Up to 90% of individuals who undergo amputation experience a persistent sensation of the missing limb, which is called a phantom limb A substantial subset of these people feel intense pain in the missing extremity; this phantom limb pain (PLP) often responds poorly to medications or other interventions and significantly interferes with quality of life. There is an urgent need for better treatments for PLP, particularly for people with lower-limb amputation.
Other researchers have published a small number of studies showing that virtual reality (VR) can alleviate phantom limb pain for some people, but the strength of the effect varies greatly, and some people show no response. The research objective of this project is to test the hypothesis that limitations in the verisimilitude of the sensory feedback provided by current PLP therapies limit their efficacy.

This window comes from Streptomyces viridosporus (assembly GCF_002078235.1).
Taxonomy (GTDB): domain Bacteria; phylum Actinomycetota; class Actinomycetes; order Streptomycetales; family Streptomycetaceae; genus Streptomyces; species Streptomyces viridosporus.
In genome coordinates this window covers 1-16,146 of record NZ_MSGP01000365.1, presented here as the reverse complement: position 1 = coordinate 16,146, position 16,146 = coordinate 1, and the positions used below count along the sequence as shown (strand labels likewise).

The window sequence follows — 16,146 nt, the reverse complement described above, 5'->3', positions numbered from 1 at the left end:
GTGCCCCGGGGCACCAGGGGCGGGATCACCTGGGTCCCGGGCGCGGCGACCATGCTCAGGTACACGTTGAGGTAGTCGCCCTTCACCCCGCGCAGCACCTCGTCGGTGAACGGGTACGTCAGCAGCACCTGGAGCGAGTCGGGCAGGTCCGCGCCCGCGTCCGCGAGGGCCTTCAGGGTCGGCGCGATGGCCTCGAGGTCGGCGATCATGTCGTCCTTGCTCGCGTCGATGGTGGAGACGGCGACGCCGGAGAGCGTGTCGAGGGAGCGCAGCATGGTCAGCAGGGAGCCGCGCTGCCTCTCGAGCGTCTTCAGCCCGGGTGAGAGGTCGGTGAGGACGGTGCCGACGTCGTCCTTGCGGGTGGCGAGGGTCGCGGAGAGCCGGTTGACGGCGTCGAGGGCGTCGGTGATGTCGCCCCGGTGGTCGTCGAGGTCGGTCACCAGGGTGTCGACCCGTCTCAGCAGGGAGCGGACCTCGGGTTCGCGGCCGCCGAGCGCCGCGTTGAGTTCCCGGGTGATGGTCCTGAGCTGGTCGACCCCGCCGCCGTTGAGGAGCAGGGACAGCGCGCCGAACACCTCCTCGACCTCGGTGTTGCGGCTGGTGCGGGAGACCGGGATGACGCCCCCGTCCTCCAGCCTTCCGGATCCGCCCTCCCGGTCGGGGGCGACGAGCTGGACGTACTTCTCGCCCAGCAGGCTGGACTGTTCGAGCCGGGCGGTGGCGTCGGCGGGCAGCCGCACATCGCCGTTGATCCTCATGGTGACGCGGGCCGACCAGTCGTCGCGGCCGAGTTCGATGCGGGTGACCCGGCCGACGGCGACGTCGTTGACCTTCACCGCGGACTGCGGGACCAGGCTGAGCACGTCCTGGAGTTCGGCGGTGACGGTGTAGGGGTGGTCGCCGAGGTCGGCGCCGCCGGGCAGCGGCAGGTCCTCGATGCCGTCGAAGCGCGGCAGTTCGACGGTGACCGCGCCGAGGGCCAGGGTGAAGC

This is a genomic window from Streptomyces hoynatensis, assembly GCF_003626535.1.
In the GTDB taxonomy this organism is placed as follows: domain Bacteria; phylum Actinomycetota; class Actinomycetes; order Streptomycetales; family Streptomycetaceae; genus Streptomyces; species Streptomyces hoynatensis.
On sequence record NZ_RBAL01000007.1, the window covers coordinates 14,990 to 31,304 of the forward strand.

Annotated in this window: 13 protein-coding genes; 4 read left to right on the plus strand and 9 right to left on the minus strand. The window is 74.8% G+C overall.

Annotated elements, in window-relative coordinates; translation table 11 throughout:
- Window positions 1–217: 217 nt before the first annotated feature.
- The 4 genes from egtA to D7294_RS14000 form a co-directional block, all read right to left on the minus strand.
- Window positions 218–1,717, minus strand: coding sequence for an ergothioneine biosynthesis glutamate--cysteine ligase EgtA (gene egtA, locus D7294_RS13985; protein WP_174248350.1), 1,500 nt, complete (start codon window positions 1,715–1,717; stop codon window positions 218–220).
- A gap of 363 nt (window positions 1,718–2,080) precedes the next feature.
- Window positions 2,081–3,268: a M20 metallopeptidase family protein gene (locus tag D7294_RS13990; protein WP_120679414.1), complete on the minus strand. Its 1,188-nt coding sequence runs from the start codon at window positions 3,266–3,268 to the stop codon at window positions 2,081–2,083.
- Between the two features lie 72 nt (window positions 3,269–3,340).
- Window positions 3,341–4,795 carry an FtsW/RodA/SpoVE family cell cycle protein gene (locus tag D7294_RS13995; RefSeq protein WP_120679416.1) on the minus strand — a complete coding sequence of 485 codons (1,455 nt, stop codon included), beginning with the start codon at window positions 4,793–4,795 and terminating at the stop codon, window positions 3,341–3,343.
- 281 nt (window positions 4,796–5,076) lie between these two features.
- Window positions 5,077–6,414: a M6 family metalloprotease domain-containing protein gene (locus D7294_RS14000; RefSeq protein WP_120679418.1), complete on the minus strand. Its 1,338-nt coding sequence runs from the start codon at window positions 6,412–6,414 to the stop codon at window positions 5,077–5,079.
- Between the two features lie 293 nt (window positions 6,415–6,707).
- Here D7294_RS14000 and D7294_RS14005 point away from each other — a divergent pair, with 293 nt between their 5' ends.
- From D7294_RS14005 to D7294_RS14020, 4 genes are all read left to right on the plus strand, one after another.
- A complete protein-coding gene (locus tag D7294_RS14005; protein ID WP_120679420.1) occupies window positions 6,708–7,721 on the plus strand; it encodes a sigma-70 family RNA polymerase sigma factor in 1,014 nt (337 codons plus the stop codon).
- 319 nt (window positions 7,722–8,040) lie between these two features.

Specifically we aim to determine whether PLP after leg amputation is reduced by high-quality, multi-modal feedback provided through immersive VR technology that tracks the participant's real leg motions and shows him or her a pair of intact legs moving in the same way. Immersive games that require a large range of leg motions add to the engagement and long-term interest of such a treatment option.
Pilot data collected from two individuals with PLP using an early version of this system strongly support the hypothesis in question [ ]. After improving the system's hardware and software, we are now conducting a proof-of-concept study to serve as the next step in the translational pipeline.
This study is being conducted in Philadelphia, USA, and this project is funded by an NIH R21 grant to H. Branch Coslett.